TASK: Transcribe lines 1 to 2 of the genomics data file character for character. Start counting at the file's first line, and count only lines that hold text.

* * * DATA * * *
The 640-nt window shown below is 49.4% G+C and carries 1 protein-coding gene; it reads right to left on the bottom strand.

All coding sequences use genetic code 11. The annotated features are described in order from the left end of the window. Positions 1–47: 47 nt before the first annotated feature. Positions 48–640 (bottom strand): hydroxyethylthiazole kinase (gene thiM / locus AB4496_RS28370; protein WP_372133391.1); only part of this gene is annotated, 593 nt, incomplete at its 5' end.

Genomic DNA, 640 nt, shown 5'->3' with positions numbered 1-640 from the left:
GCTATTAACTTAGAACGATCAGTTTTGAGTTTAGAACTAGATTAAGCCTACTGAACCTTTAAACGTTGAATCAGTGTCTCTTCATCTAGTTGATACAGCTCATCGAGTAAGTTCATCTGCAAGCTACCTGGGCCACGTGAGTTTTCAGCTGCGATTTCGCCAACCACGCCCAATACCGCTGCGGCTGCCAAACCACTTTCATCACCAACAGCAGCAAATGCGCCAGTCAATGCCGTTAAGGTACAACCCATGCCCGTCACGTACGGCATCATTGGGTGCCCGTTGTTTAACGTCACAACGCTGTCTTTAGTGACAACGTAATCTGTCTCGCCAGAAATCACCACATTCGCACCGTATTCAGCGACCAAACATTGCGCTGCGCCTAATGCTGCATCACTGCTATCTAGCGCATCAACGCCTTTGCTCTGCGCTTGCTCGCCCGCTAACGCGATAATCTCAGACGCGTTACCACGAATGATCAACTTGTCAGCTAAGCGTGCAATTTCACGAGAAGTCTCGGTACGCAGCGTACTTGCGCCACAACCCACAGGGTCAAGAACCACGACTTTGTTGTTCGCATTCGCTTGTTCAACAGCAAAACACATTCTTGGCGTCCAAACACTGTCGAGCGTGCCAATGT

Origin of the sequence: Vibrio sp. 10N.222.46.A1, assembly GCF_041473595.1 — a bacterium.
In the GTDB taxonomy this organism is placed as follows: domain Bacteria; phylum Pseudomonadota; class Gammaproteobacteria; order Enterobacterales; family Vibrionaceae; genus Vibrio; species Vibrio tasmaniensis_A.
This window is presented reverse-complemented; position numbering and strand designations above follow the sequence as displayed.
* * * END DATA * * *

The 640-nt window shown below is 49.4% G+C and carries 1 protein-coding gene; it reads right to left on the bottom strand.

All coding sequences use genetic code 11. The annotated features are described in order from the left end of the window. Positions 1–47: 47 nt before the first annotated feature. Positions 48–640 (bottom strand): hydroxyethylthiazole kinase (gene thiM / locus AB4496_RS28370; protein WP_372133391.1); only part of this gene is annotated, 593 nt, incomplete at its 5' end.